House’s Vote On Immigration Reform Could Improve Work Force

Members of the House of Representative think they will be able to push – or at least vote on – the immigration reform bill come October. Rep. Luis Gutierrez announced earlier this week that he signed off the bill, which is supported by all of the Democrats in the bipartisan voting group but still awaiting approval from House Republicans.

“I’m ready to go,” Gutierrez said, according to the International Business Times. “I’m ready to make an announcement. I’m ready to have a bipartisan deal. If we don’t work with this group of seven, then we will find another group of eight, but we’re going to find another group of something that’s going to bring us to a solution in the House of Representatives. We refuse to let the people down. We refuse to lose. We’re going to continue to fight.”

House leaders believe that they already have the majority of voters they need to pass the bill, even though the vote has not yet occurred. The source reported that 185 to 190 House Democrats support the legislation, as do between 40 and 50 House Republicans.

According to the International Business Times, the House Judiciary Committee is currently debating piecemeal bills, but many believe that these pieces of legislation won’t pass because of the committee’s conservative view on the issue of immigration.

“I think at some point in October there’s going to be a re-evaluation of the strategy among Republicans, and at that point I think if enough of them are serious about getting something done – and I think there are enough of them, especially in the leadership – then we will be at a bipartisan moment when they need to have a different approach that would get both Republicans and Democrats on the same bill,” a Democratic staffer told the source.

A boost for the economy
In the weeks leading up to the decision, many are beginning to wonder how the possible passing of the legislation will affect the economy. Richard Trumka, president of AFL-CIO, said he thinks that if Congress passes the legislation, it will lead to higher wages for U.S. workers. According to AZCentral, Trumka explained that if the 11 million immigrants living illegally in the United States receive citizenship, both these individuals and current U.S. citizens could receive larger paychecks because dishonest employers will no longer be able to take advantage of immigrant workers.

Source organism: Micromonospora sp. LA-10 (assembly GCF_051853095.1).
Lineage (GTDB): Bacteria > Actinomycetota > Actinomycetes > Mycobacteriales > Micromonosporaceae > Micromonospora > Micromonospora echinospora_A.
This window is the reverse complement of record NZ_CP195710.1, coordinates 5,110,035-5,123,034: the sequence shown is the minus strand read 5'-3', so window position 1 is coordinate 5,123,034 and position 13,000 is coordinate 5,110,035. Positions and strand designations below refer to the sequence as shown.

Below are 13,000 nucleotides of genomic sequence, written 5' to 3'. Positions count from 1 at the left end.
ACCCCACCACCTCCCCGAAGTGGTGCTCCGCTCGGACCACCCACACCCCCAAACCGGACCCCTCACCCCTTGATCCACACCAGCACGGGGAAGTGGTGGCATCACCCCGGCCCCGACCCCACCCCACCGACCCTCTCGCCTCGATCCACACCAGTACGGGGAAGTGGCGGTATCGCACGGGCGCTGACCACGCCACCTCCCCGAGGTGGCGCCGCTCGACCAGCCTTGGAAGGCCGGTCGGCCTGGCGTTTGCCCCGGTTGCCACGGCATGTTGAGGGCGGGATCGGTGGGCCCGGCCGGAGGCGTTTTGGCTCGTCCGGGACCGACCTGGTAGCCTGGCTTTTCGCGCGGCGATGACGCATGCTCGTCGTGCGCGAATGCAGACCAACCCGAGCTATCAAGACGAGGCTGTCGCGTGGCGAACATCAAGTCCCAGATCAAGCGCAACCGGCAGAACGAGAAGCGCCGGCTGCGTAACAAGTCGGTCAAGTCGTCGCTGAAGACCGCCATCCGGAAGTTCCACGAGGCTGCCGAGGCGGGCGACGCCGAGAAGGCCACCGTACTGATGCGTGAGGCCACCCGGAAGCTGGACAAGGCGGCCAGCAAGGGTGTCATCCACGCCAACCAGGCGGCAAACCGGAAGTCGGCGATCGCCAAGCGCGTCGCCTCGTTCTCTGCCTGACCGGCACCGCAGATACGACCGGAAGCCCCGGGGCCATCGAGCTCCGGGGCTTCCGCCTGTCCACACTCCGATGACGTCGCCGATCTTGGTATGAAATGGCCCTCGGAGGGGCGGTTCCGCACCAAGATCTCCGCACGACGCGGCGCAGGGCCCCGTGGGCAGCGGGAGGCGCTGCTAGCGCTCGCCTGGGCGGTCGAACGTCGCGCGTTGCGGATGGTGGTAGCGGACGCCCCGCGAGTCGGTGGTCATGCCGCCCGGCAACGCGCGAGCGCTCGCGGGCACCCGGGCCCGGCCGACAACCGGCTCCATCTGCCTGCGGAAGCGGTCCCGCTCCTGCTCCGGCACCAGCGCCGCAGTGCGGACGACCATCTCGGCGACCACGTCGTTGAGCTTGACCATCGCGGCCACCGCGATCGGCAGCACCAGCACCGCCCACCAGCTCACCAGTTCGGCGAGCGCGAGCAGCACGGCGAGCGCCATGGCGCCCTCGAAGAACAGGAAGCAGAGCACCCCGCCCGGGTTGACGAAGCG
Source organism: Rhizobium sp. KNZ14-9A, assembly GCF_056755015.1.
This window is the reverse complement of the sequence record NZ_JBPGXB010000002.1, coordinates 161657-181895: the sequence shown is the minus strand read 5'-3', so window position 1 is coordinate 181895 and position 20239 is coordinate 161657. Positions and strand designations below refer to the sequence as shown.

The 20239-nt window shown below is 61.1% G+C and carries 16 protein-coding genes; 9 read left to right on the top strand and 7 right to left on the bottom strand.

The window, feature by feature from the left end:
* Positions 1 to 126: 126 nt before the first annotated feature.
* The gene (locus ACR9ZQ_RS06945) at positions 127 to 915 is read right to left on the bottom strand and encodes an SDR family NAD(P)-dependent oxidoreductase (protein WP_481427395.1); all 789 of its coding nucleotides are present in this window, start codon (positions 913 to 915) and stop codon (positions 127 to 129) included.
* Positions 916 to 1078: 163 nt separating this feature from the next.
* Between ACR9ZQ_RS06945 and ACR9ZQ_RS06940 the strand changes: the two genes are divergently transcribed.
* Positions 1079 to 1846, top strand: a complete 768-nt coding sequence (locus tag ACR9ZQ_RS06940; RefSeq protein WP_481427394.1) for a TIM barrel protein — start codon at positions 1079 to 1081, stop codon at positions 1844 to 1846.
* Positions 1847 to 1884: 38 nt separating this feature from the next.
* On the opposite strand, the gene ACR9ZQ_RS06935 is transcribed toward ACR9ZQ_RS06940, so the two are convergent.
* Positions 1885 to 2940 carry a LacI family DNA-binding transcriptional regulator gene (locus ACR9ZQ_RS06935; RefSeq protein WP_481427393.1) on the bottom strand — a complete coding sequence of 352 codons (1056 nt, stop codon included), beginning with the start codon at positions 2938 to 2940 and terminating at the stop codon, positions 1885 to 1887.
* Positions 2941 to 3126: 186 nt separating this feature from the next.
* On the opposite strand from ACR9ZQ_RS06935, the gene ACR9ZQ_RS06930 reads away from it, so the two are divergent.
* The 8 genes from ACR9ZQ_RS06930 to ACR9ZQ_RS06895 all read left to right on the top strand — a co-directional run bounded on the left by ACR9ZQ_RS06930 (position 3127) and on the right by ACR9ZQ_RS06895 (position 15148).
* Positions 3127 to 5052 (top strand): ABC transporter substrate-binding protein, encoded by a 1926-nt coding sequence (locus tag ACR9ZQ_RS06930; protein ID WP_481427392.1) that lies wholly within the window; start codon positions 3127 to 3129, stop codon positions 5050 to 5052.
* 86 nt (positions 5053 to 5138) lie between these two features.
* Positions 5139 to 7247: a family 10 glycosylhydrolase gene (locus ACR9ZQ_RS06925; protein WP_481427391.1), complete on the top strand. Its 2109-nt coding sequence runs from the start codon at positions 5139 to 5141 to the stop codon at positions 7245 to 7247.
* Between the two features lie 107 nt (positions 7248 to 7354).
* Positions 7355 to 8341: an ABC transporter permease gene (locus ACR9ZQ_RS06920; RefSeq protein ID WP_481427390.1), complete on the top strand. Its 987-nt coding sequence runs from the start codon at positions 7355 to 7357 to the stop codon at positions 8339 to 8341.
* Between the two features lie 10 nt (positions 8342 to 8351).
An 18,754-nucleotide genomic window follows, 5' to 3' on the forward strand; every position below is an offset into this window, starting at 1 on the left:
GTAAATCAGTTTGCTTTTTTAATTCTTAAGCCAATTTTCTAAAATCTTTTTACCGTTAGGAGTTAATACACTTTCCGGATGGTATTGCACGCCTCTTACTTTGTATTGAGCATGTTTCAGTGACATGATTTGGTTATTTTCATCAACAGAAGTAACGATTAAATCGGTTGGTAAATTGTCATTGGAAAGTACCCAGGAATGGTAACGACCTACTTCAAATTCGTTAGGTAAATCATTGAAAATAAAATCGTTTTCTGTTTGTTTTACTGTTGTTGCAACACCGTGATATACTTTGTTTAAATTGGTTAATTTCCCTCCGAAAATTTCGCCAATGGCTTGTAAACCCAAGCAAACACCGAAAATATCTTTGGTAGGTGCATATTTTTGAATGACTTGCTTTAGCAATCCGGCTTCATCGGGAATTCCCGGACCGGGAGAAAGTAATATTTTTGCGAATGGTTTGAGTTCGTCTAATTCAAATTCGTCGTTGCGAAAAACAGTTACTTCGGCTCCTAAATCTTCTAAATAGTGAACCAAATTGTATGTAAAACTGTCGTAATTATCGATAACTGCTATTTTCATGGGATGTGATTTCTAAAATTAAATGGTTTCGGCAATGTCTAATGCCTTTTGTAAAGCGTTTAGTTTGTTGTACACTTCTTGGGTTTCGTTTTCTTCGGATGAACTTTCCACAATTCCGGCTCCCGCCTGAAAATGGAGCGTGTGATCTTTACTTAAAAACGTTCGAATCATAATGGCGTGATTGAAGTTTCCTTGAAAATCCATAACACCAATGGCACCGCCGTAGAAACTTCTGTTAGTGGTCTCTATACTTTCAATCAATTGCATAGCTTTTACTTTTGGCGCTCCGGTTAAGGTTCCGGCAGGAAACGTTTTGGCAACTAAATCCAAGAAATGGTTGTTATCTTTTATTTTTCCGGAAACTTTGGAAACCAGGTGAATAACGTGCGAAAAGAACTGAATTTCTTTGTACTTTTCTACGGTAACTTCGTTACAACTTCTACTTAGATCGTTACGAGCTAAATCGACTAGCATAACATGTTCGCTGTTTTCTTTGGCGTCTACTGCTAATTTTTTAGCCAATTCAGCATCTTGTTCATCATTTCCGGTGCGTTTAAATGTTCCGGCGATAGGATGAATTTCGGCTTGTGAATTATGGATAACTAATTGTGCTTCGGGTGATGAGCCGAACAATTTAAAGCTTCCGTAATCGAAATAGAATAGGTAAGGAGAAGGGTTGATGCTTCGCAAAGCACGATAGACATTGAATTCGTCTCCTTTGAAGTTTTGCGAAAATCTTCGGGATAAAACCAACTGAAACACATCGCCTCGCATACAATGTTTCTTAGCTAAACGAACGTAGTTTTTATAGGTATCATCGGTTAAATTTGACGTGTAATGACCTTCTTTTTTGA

“I think when 11 million people come out of the shadows, they will have more rights and we will all benefit,” Trumka said at a Christian Science Monitor newsmaker breakfast. “The way things work now, they get stiffed on their pay and they have no way to enforce their rights.”

Immigrant workers may also be able to reap other benefits by gaining legal status, including the ability to join unions. As union members, they will be able to earn even higher wages in some cases, as the Bureau of Labor Statistics noted that Latino workers with unions earn about 51 percent more money than those without unions when working the same jobs. This, in turn, will help keep work in the United States.

“Gaps and shortages in our workforce put American jobs at risk – because if companies can’t find all the workers they need here, then they will be forced to move all the work where the workers are,” Tom Donohue, president of the U.S. Chamber of Commerce, said in a speech.

With higher wages and benefits available to workers, the United States will be able to fill openings and keep jobs in the United States.